The other part is not just feeling it myself, but having other people see it. A great secondary plus is that’s how other people see me now, especially my family. It’s great not to be “ma’amed” by a stranger, but to have my mother love me not as her oldest daughter, but as her oldest son.

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New book reveals that some secrets last a lifetime

‘All the Broken Places’ should be on your must-read list



(Book cover image courtesy Pamela Dorman Books)

All the Broken Places
By John Boyne
c. 2022, Pamela Dorman Books
$28/400 pages

It shall not pass your lips.

No, That Thing You Do Not Talk About is off-limits in all conversation, a non-topic when the subject surfaces. Truly, there are just certain things that are nobody’s business and in the new novel, “All the Broken Places” by John Boyne, some secrets must last a lifetime.

She hated the idea that she would have to adjust to new neighbors.

Ninety-one-year-old Gretel Fernsby wasn’t so much bothered by new people, as she was by new noise. She hated the thought of inuring herself to new sounds, and what if the new tenants had children? That was the worst of all. Gretel never was much for children, not her own and certainly not any living below her.

Once, there was a time when Gretel could imagine herself with many children. That was nearly 80 years ago, when she was in love with her father’s driver, Kurt. She thought about Kurt through the years – he had fallen out of favor with her father, and was sent elsewhere – and she wondered if he survived the war.

Her father didn’t, nor did her younger brother but Gretel didn’t think about those things. What happened at the “other place” was not her fault.

She hadn’t known. She was innocent.

That was what she told herself as she and her mother fled to Paris. Gretel was 15 then, and she worked hard to get rid of her German accent but not everyone was fooled by her bad French or her story. She was accosted, hated. As soon as her mother died, she sailed to Australia, where she lived with a woman who loved other women, until it became dangerous there, too. She practiced her English and moved to London where she was married, widowed, and now she had to get used to new neighbors and new sounds and new ways for old secrets to sneak into a conversation.

OK, clear your calendar. Get “All the Broken Places” and just don’t make any plans, other than to read and read and read.

The very first impression you get of author John Boyne’s main character, Gretel, is that she’s grumpy, awful, and nasty. With the many bon mots she drops, however, the feeling passes and it’s sometimes easy to almost like her – although it’s clear that she’s done some vile things in her lifetime, things that emerge slowly as the horror of her story dawns. Then again, she professes to dislike children, but (no spoilers here!) she doesn’t, not really, and that makes her seem like someone’s sweet old grandmother. ‘Tis a conundrum.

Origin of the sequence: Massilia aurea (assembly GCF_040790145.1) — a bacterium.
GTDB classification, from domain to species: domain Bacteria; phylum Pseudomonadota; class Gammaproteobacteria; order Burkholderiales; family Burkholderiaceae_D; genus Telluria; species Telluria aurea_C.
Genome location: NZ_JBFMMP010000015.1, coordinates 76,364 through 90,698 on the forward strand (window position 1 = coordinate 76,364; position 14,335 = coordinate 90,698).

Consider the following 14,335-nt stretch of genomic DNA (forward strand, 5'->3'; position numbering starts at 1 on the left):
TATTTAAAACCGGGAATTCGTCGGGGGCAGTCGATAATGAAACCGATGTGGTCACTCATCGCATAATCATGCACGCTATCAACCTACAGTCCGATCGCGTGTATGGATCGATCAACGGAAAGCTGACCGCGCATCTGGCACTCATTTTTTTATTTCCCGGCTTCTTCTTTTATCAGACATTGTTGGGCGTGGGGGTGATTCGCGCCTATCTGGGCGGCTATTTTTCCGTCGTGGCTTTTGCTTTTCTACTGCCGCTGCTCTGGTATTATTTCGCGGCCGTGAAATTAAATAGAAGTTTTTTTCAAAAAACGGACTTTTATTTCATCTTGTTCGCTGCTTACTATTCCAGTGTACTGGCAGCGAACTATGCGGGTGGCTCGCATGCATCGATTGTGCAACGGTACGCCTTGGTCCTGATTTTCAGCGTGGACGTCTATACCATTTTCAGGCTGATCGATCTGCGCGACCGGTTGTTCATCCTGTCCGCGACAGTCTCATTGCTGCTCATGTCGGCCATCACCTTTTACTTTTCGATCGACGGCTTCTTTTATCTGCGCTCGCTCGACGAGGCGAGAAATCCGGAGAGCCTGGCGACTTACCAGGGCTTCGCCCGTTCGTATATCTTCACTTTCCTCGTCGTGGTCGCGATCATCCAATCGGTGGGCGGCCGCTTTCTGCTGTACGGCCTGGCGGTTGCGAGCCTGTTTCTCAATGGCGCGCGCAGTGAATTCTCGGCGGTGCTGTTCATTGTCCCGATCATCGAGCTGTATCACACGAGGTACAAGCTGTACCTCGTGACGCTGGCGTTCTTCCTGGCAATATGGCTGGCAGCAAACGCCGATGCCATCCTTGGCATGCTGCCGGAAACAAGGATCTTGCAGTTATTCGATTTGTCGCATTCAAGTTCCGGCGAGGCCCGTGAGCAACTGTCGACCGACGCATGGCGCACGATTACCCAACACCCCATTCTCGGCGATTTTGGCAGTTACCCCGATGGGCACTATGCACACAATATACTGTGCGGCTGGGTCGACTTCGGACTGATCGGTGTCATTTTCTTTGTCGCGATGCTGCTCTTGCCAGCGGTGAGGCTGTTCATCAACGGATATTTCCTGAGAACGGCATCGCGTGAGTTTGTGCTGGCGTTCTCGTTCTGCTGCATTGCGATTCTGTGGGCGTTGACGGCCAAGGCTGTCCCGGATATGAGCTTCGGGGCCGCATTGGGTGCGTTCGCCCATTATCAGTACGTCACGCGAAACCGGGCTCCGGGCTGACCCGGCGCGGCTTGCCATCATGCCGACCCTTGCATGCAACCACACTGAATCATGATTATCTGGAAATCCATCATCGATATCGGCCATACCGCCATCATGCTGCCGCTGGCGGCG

Don’t let that fool you, though. Boyne has a number of Gretel-sized roadside bombs planted along the journey that is this book. Each ka-boom will hit your heart a little harder.

This is a somewhat-sequel to “The Boy in the Striped Pajamas,” but you can read it alone. Do, and when you finish, you’ll want to immediately read it again, to savor anew.

The Blade may receive commissions from qualifying purchases made via this post.

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The ‘Spoiler’ is you’re going to cry

Love is worth it even when you know it’s going to end badly



Jim Parsons and Ben Aldridge star in ‘Spoiler Alert.’ (Photo courtesy of Focus Features)

It’s been a refreshing year for LGBTQ love stories on the screen. From “Fire Island” to “Bros,” from “Crush” to “Anything’s Possible,” we’ve seen narratives that offer up hopeful and positive alternatives to the gloomy outcomes presented by movies of the past. Instead of stories that reinforce the tired trope of doomed queer romance, we’re finally seeing ourselves get the same chance at a happily-ever-after ending as everybody else. 

It’s been a welcome change – but just when Hollywood finally seems to have finally figured out that all our relationships don’t have to end in tragedy, “Spoiler Alert” has come along to remind us that sometimes they still do.

Based on the best-selling memoir by Michael Ausiello (“Spoiler Alert: The Hero Dies”) and directed by Michael Showalter from a screenplay by David Marshall Grant and gay blogger/author/pundit Dan Savage, it’s the true story of a couple (Ausiello and his eventual husband, photographer Kit Cowan) who find love and build a relationship over the course of more than a decade only to face the heartbreak of Kit’s diagnosis of – and his (SPOILER ALERT, hence the title) premature passing from – a rare form of terminal cancer. Though It’s not exactly a rom-com, it does try to keep things light-hearted, and it aims for the uplift despite its foregone tragic conclusion.

That’s a tough tightrope to walk. The book, penned by veteran television and entertainment journalist Ausiello, pulled it off successfully, becoming a bestseller – and not just among queer readers – with its warts-and-all celebration of what it truly means to commit to love. After all, we may adore our fairy tale fantasies, but we all know that even a couple’s best-case scenario is guaranteed a sad ending; Ausiello’s first-person written narrative managed to get the point across that it’s all worth it, anyway.

Sometimes, though, a literary device that works on the page doesn’t translate easily to the screen, and on film, Ausiello’s “we-already-know-the-outcome” approach faces a more resistant challenge.

In the first act of the film, which details the meeting and early romance of its two lead characters (Jim Parsons and Ben Aldridge as Michael and Kit, respectively), our knowledge of the ending becomes an obstacle. This may be particularly true for more jaded viewers, who are apt to be keenly aware of the emotional payoffs being set up in advance. Heartwarming moments can easily come off as deliberate, even manufactured, and one might sense an obvious bid to force our identification with the characters in the movie’s deployment of all the standard “new gay relationship” tropes. In reading, it’s easy to personalize such universal moments through our own imaginations, which can fill in the spaces (and the faces) in a way that rings true for us. On film (this film, at least), such communally identifiable experiences run the risk of feeling manipulative: a little too perfect, a little too pat, a little too “meet-cute,“ and a little too… well, precious.